Mrs. Tiffany was a descendant, in the sixth generation, of Rev. Thomas Thacher, son of Rev. Peter Thacher, of Salisbury, England, who came to New England in his minority, with his father's brother, Anthony Thacher, was educated under Rev. Charles Chauncy, of Scituate, afterwards President of Harvard College, and settled in the ministry, first at Weymouth, and secondly as the first pastor of the Old South Church, in Boston. His father, Rector of Salisbury, offered him a University education in England; but his non-conformity led him to decline.
   The lineage of Mrs. T. is:--1. Rev. Thomas T. of Boston; 2. Rev. Peter T. of Milton; 3. Rev. Peter T. of Middleboro; 4. Rev. Peter T. of Attleboro; 5. Dea. Peter T. of Attleboro; 6. Mercy, eldest daughter, married first to Mr. Timothy Balkom, of Attleboro, and secondly to Ebenezer Tiffany, Esq., of Pawtucket, whom she survived.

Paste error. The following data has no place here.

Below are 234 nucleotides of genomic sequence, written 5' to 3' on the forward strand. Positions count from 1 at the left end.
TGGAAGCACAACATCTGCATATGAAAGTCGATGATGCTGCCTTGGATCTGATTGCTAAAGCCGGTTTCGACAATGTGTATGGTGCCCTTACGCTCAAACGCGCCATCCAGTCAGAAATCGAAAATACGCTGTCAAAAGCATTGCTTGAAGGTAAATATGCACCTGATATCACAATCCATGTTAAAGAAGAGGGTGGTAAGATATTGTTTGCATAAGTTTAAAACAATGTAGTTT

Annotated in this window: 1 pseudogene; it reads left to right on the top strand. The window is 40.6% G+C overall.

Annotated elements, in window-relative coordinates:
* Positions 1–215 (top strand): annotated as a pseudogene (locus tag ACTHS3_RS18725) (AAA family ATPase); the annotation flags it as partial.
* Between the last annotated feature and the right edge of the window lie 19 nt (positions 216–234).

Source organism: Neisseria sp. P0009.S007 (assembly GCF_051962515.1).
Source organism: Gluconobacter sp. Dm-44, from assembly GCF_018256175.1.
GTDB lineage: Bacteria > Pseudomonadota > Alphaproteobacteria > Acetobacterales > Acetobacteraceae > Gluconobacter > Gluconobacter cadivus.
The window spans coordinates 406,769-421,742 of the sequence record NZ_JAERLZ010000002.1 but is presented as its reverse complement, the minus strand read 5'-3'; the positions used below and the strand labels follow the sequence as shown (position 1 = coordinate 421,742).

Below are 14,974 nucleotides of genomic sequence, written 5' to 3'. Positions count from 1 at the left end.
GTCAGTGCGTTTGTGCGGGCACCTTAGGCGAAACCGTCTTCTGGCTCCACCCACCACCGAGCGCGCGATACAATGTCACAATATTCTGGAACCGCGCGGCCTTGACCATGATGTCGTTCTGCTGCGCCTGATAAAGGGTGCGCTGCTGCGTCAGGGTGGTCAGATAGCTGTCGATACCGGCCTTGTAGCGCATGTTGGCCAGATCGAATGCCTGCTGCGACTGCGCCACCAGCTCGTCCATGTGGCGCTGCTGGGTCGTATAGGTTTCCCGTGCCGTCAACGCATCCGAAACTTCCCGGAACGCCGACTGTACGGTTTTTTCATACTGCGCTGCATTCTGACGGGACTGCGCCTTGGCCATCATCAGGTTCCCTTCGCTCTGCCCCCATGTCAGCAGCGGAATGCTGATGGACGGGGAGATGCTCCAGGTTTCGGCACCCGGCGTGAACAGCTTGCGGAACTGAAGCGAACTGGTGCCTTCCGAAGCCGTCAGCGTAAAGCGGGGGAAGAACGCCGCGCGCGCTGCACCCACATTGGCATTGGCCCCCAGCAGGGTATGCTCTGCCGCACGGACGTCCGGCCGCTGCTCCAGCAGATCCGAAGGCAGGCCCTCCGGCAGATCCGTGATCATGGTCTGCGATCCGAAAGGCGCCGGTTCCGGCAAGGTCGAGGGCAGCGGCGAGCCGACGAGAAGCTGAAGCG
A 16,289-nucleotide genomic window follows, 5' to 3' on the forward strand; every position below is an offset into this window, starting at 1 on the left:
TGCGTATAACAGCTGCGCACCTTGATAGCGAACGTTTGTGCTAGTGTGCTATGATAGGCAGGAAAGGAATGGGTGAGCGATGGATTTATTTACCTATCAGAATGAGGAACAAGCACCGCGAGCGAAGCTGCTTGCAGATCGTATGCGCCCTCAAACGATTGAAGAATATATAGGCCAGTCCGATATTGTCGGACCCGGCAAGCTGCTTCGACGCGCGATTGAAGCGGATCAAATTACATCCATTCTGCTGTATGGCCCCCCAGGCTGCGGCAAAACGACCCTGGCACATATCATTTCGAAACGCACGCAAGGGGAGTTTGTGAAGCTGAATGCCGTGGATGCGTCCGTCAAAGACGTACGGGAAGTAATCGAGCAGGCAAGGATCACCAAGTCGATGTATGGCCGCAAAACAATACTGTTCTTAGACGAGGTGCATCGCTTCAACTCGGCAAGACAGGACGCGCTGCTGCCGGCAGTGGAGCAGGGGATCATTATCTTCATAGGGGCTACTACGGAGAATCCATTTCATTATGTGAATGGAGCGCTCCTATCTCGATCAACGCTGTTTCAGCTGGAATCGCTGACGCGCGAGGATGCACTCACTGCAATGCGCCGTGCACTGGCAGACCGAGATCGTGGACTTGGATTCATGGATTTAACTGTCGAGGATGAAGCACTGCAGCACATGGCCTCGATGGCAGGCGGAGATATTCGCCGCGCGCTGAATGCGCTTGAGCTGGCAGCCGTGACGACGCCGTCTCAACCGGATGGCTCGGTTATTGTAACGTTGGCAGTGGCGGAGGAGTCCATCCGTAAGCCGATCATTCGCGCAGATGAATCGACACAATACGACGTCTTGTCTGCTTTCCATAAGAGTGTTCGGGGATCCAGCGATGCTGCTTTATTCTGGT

She descended also, through her maternal ancestors, from other Christian ministers of Old and New England, and from one of the Governors of Plymouth Colony. Elizabeth wife of Rev. Thomas T. of Boston, was daughter of Rev. Ralph Partridge of Duxbury. Theodora, wife of Rev. Peter T. of Milton, was daughter of Rev. John Oxenbridge of Boston. Mary, wife of Rev. Peter T. of Middleboro, was daughter of Hon. Samuel Prince of Rochester, whose grandfather, Rev. John Prince, Rector of East Shefford, Berks, England, married a daughter of Rev. Dr. Tolberry, of Oxford, England. The mother of Mary, wife of Rev. Peter T. of Middleboro was Mercy, daughter of Gov. Thomas Hinckley, whose benignant name has been worthily borne by the subject of this notice and others of her descendants.

Letter of Thomas Thacher